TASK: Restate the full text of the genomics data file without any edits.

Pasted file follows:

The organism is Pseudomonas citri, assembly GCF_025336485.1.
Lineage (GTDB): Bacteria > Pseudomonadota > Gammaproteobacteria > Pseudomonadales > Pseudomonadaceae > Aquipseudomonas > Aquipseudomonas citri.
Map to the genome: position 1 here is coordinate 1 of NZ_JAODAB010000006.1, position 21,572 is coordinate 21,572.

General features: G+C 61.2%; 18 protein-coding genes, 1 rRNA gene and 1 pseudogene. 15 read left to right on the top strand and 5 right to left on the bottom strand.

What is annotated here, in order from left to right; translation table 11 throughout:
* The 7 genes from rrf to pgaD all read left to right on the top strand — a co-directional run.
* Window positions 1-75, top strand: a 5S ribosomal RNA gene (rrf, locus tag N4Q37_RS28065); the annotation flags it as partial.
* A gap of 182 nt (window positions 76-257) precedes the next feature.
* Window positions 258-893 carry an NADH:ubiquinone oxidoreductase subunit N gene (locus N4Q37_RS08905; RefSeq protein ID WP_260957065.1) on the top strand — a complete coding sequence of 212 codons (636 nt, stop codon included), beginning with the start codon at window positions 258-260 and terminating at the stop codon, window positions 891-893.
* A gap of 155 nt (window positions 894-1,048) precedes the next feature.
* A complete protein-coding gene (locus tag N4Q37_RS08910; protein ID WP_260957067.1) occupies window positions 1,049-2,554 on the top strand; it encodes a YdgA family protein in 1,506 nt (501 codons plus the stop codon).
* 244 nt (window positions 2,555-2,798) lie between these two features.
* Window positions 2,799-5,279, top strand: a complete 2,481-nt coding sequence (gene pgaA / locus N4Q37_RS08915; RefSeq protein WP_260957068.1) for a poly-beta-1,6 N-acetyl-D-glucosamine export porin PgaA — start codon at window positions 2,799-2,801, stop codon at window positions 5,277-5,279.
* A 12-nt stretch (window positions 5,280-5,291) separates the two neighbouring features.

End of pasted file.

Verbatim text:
The organism is Pseudomonas citri, assembly GCF_025336485.1.
Lineage (GTDB): Bacteria > Pseudomonadota > Gammaproteobacteria > Pseudomonadales > Pseudomonadaceae > Aquipseudomonas > Aquipseudomonas citri.
Map to the genome: position 1 here is coordinate 1 of NZ_JAODAB010000006.1, position 21,572 is coordinate 21,572.

General features: G+C 61.2%; 18 protein-coding genes, 1 rRNA gene and 1 pseudogene. 15 read left to right on the top strand and 5 right to left on the bottom strand.

What is annotated here, in order from left to right; translation table 11 throughout:
* The 7 genes from rrf to pgaD all read left to right on the top strand — a co-directional run.
* Window positions 1-75, top strand: a 5S ribosomal RNA gene (rrf, locus tag N4Q37_RS28065); the annotation flags it as partial.
* A gap of 182 nt (window positions 76-257) precedes the next feature.
* Window positions 258-893 carry an NADH:ubiquinone oxidoreductase subunit N gene (locus N4Q37_RS08905; RefSeq protein ID WP_260957065.1) on the top strand — a complete coding sequence of 212 codons (636 nt, stop codon included), beginning with the start codon at window positions 258-260 and terminating at the stop codon, window positions 891-893.
* A gap of 155 nt (window positions 894-1,048) precedes the next feature.
* A complete protein-coding gene (locus tag N4Q37_RS08910; protein ID WP_260957067.1) occupies window positions 1,049-2,554 on the top strand; it encodes a YdgA family protein in 1,506 nt (501 codons plus the stop codon).
* 244 nt (window positions 2,555-2,798) lie between these two features.
* Window positions 2,799-5,279, top strand: a complete 2,481-nt coding sequence (gene pgaA / locus N4Q37_RS08915; RefSeq protein WP_260957068.1) for a poly-beta-1,6 N-acetyl-D-glucosamine export porin PgaA — start codon at window positions 2,799-2,801, stop codon at window positions 5,277-5,279.
* A 12-nt stretch (window positions 5,280-5,291) separates the two neighbouring features.